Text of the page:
Moscow in December is not for the faint of heart. Despite the fact that it's downright frigid, though, seeing the Russian capital's ornamental sites cloaked in snow is worth going in the colder months.
Whether you're eager to watch the famous ballet perform or more interested in admiring the incredible architecture of Saint Basil's Cathedral (and other landmarks), Moscow has something to offer just about everyone, as long as you bundle up.
The city's winter begins in November and lasts through February. In December, the weather is unusually cold and wet with snow. On average, Moscow sees .7 inches of snow during the whole month, but it isn't the type that clears up after a day or so. With temperatures lingering below freezing, the snow typically sticks around until the big springtime thaw.
The average temperature for this time of year is 23 degrees Fahrenheit (-5 degrees Celsius), although it could dip into the teens at times. Wind chill is a major factor to consider when traveling around Moscow, as it can make the city feel much colder than what it actually is. Winds in December average 12 miles per hour. The city is quite dark during this time of year, too, averaging just seven hours of sunlight per day.
What to Pack
Prepare for the freezing conditions simply by packing as warm as possible. Winter travel is tricky because warm clothes are so bulky and they weigh so much. Rest assured, though, you'll be happy you used your suitcase space on clunky boots and big coats rather than an abundance of cute sweaters when your toes are toasty and dry. Don't forget to bring:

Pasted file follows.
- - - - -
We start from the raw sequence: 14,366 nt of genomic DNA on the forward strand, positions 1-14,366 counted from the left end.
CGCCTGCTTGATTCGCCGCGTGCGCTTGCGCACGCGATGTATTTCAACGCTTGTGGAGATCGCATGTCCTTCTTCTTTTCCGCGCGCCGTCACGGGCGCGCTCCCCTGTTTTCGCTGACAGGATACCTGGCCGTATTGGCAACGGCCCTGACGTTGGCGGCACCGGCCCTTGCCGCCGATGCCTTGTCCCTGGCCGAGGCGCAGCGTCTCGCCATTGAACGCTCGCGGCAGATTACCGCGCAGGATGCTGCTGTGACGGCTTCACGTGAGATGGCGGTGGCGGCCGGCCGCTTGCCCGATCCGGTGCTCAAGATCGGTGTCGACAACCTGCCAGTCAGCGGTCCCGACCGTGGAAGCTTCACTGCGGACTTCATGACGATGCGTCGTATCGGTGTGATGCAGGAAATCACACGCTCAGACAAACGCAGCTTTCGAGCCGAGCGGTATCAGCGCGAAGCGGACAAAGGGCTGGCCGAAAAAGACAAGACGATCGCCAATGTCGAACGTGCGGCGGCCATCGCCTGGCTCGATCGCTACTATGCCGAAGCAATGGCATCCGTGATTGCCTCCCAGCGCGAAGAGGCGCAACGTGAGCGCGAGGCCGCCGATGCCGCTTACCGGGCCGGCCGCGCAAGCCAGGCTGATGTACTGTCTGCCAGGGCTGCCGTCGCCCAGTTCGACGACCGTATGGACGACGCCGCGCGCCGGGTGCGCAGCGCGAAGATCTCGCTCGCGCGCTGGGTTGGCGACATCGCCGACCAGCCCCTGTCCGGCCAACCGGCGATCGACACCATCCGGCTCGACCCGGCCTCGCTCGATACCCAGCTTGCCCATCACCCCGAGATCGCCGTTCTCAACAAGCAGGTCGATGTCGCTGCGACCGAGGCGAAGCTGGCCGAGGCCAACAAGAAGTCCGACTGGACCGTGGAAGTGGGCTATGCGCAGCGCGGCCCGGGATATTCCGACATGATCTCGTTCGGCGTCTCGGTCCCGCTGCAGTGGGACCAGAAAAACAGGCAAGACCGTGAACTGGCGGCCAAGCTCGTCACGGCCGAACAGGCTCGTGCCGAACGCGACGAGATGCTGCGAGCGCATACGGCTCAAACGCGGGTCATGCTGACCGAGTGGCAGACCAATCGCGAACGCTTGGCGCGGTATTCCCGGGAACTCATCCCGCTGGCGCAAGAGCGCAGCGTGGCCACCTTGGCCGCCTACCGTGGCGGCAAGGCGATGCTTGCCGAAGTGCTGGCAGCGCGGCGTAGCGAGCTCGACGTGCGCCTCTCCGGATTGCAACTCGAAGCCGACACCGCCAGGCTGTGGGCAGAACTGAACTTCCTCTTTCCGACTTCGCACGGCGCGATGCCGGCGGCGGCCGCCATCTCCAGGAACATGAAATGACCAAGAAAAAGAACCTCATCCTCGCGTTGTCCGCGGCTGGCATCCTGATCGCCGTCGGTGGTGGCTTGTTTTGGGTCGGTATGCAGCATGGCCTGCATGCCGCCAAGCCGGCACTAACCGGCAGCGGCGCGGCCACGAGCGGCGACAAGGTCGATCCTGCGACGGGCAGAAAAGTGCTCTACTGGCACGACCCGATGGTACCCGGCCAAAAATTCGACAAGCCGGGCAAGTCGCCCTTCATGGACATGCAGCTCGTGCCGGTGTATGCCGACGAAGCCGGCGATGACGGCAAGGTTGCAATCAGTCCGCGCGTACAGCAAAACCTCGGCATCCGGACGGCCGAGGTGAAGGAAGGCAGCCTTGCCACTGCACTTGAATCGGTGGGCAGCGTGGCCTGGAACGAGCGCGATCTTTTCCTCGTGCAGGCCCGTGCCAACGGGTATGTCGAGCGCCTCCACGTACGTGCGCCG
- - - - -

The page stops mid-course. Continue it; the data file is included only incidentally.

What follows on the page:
- Long socks
- Hats, gloves, and scarves
- A high-quality coat
- A waterproof shell
- Wool base layers
- Waterproof boots
Even though Moscow doesn't celebrate Christmas until January, the city still feels festive throughout the month of December with plenty of winter performances and celebrations to ring in the season.
- The annual Winter Festival kicks off in the middle of December and continues until early January. Ice skating, winter markets, and amusement park rides are all part of the fun.
- "The Nutcracker" originated in Russia, so watching this world-famous ballet in Moscow is a major cultural experience. The Royal Moscow Ballet does the famed Tchaikovsky work justice with 32 dancers, 80 sumptuous costumes, and a visually stunning set.
- On December 31, New Year's Eve celebrations take over Red Square. Consider watching the fireworks display from another vantage point (such as Tverskaya Ulitsa or the Balchug Kempinski Hotel) if you can't handle standing for hours in the cold.
More Travel Tips
- Christmas in Russia takes place on January 7, but the time between Christmas and New Year's is usually a time of rest and vacation for Russian families, many of which jet off to warmer destinations.
- Head to Red Square to see the New Year's Tree and look for decorations at GUM, Arbat Street, and other well-known locations.
- Moscow's outdoor ice skating rinks provide the opportunity to enjoy one of Moscow's most popular cold-weather activities.
- A Moscow museum visit is the perfect way to escape the cold outside. You can easily spend hours in the Tretyakov Gallery, the State Armory Museum, or the Pushkin Museum of Fine Arts.
- Some businesses such as restaurants and family-owned stores may close or have reduced hours during the holiday period between Christmas and New Year's.
- While you might be tempted to imbibe the copious amounts of Russian vodka available, consume in moderation: Drunkenness causes heat loss.